The proposed England Coast Path – have your say

The proposed England Coast Path – have your say


Coastguard Cottages at Weybourne Norfolk

A public consultation process has now been initiated to gather views about the plans for the new section of the England Coast Path that is to be created in Norfolk.  Anyone that has an interest is invited to contribute his or her opinions.  Input is particularly being sought from farmers and local residents who might be affected by the new 25-mile long footpath route.  Individuals that use the coast for recreational purposes, such as birdwatching and walking, are also invited to have their say about the draft proposals that are now available.

Weybourne to Sea Palling

A path between Weybourne and Sea Palling is to be improved or provided where no right of way exists at present.  This was instigated by the passing into law of the Marine and Coastal Access Act that requires a right of way (coastal path) for all England’s coastline.

The official advisory body for the government, Natural England, has been tasked with planning such paths to provide improved access to our country’s beautiful coastline.

Norfolk’s section will obviously include parts of the existing Norfolk Coast Path that links with the Peddars’ Way.  This route already passes through some coastal towns and villages and is heavily used by the local residents and holidaymakers.

The Norfolk County Council is working closely with Natural England to ensure that the final outcome will be beneficial to everyone and will attract even more visitors to the area thus benefitting the local economy.

The area manager for Natural England, Ms Sarah Wilson stated: “We have had discussions with landowners and key organisations along the proposed route.  Their input has been essential and helped shape the draft proposals, and we thank everyone for their time and input so far. Over the next 12 weeks we are inviting all organisations, farmers, local residents, visitors and businesses to have their say. It’s important that all responses are taken into account and we look forward to hearing people’s views.”

Drop-in sessions

The libraries at Sheringham, Cromer, Stalham and Mundesley are hosting drop-in sessions this month if you would like to have your say.  The public consultation period closes on Friday 11th January 2013.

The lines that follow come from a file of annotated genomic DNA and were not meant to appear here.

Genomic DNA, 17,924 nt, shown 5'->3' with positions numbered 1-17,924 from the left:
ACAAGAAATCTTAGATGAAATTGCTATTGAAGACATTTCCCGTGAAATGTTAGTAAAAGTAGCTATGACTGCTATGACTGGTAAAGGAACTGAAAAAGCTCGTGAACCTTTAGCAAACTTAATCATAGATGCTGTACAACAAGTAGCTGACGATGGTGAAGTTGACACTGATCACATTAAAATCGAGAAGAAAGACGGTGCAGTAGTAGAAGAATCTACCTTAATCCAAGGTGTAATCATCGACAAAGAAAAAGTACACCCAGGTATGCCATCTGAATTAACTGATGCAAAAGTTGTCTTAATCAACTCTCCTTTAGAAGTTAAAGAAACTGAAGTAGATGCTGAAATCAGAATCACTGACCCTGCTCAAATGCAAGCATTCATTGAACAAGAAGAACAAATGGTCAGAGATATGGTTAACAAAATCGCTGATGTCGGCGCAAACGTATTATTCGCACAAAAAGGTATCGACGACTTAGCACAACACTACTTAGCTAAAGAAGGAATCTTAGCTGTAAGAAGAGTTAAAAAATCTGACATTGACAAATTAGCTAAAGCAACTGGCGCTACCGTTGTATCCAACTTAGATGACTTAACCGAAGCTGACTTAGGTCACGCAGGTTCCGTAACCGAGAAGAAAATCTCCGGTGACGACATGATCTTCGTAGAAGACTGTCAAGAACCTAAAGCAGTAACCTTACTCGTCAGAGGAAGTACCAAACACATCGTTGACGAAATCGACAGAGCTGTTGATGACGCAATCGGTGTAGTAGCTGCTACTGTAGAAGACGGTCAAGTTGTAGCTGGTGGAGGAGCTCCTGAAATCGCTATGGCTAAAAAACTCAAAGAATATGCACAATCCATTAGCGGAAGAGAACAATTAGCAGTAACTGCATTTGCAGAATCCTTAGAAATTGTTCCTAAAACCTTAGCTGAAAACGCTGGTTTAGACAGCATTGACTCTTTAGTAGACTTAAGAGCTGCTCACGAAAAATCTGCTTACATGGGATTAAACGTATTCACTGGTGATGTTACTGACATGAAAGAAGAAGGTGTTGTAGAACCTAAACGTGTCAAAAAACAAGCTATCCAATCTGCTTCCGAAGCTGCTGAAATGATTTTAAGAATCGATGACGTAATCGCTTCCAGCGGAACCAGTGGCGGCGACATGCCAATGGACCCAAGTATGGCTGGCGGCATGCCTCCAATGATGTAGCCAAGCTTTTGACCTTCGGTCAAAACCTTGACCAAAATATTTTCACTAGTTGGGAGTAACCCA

3 thoughts on “The proposed England Coast Path – have your say

  1. I grew up on the cliffs at Weybourne, lived in the Old Coastguard Cottages, till I left School at 15 years old.
    Walked miles on the cliff tops, played in the flood waters of 53, lost schoolmates from Sea Palling, let’s try and keep these pathways as they were back then, so the grandchildren may walk the walk their grandparents once did.

  2. Hi
    I am contacting the North Norfolk News to ask them to publish a reminder about the closing date. I have walked the cliff-top path since I was a child and I agree that to re-route to the beach is not acceptable. If the walk is re-routed it will also of course have new signage. This will indicate to walkers that the beach route is the official one. If they take that route they will be missing the best cliff-top section of the walk. This section is important as it was the route taken by Clement Scott when he first discovered Poppyland. The publication of his book about the area directly led to the development of Cromer and Overstrand as popular holiday destinations. This sparked the building boom of the luxurious hotels that continued until the start of the Great War.

    Thank you for your comments.

  3. Some good sections, hampered by some very disappointing proposals.

    No cliff-top access between Cromer and Overstrand, at Trimingham, or between Mundesley and Bacton! The trail would either be confined to the beach below, or diverted inland. This in spite of this stretch of coast being nationally important, as Area of Outstanding Natural Beauty (AONB).

    NE is proposing to exercise its powers to create new sections of trail in only a small number of cases, instead using existing routes for much of he trail.

    The Norfolk coast deserves better than this! People should comment now, before it is too late (deadline Jan 11th)!

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